A: It depends on what you mean by late. For the enterprise space, it's quite early. We tried to do it early in 1998 through partnerships, but there just wasn't any appetite in the market for that kind of offering, and it's easy to see why. At the time, IT had infinite resources and wasn't really worried about containing costs. It was the go-go expansion days.

We launched a competitive offering now because we decided, in order to grow, we had to move outside of enterprise to the small- and medium-business market. It was clear they wanted it delivered in that form factor. And we felt that Salesforce was using their success in small and medium businesses to attack our customers.

Q: How do you think you're competing on technology?

A: Today is our seventh release in a little over a year. That's taken us from a product lukewarmly a product offering that closes the gap in a lot of ways. I think we're making the right steps. There's a lot of history in the software world of companies that were first -- Netscape was the first browser. I don't think being first portends what the future will hold.

Q: How is your product different?

A: I think there are some philosophical differences in the way we are delivering, and the differences have nothing to do with Salesforce and everything to do with our history and customer base.

Eight or nine years ago, customers came back to us and said, "We're having to invest a significant amount of money in customizing our products, and we don't think we should." So we created 23 industry-specific versions of the product. In the hosted space, we've created four industry-specific versions that will build on that.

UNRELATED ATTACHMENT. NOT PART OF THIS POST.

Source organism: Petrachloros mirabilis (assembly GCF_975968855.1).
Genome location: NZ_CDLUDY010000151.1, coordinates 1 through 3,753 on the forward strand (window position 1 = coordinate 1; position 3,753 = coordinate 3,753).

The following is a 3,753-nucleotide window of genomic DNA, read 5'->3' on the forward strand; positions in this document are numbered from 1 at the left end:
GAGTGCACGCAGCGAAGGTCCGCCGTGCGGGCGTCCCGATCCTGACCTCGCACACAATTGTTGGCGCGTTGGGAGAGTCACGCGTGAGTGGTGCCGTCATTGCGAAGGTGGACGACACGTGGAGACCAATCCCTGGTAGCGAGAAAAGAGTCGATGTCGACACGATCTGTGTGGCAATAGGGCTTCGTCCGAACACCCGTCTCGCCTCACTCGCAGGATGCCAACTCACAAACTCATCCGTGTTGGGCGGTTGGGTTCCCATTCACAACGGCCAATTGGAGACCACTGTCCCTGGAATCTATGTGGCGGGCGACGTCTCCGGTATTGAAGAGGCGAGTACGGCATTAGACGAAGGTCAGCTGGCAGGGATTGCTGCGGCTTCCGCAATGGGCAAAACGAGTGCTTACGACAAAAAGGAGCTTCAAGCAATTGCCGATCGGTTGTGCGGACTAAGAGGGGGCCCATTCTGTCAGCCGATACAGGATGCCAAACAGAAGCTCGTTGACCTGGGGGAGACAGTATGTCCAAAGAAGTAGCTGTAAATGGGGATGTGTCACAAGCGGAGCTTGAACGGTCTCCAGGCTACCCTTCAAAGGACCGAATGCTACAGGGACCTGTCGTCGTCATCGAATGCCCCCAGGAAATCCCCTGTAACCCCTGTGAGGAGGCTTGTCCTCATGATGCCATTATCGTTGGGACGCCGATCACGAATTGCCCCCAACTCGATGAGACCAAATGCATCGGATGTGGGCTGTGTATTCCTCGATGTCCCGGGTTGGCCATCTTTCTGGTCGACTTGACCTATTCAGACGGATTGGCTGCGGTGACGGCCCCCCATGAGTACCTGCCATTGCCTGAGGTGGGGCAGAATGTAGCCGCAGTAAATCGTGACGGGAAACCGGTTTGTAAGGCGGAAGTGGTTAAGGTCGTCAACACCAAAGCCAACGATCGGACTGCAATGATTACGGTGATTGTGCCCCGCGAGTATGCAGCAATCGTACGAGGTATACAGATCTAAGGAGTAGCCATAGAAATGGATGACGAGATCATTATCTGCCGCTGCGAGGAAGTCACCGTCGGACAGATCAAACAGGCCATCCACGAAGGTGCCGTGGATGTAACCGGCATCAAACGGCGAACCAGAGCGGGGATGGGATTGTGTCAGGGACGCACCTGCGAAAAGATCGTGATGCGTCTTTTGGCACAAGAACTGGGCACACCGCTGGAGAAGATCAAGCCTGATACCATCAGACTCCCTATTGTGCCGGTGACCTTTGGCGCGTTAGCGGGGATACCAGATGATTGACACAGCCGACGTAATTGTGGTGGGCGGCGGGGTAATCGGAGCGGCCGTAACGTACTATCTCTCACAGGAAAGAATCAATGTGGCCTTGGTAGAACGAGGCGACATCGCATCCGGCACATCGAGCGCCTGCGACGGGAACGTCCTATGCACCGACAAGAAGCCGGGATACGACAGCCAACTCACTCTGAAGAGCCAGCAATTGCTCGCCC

That's a dramatically different approach from Salesforce's. Their approach is to create a platform and a software development kit. For big companies, giving them a tool kit will be poorly received. We come from the enterprise and are moving down. They come from small business and are moving up.

Another major difference is what we are announcing [Mar. 29]: The first fully hosted contact center integrated with customer relationship software. What does that mean? It means when companies want to provide call centers, they have to invest millions up front and six months to put it together. We've effectively bought all that equipment, integrated it with our applications, and are offering it on a subscriptions basis.

Large companies can use it to add capacity. Retailers, during the holiday season, don't want to take on the permanent cost for additional volume. Polling offices during government elections can turn it on and turn it off.

Q: How does it play into the strategy to take on Salesforce?

A: Companies may know how they want to use voice- and e-mail, but haven't figured out if they want consistent forecasting processes that are more on the [customer-resource-management software] side. These are relatively newer concepts that not all companies have figured out. They have figured out they have to answer phones and e-mail, and need a more effective way of doing it. We start there, then link them in with customer-resource management.

Q: How important is the OnDemand line for the company?

A: We're investing a significant amount in this. Our competitors would claim this is an afterthought. But it's our intent to take our entire Siebel product line so it can be delivered in a hosted form. The OnDemand interface will become the interface for all of our products. That's a tremendous switch from where we started. We will go through a transformation over the next couple of years.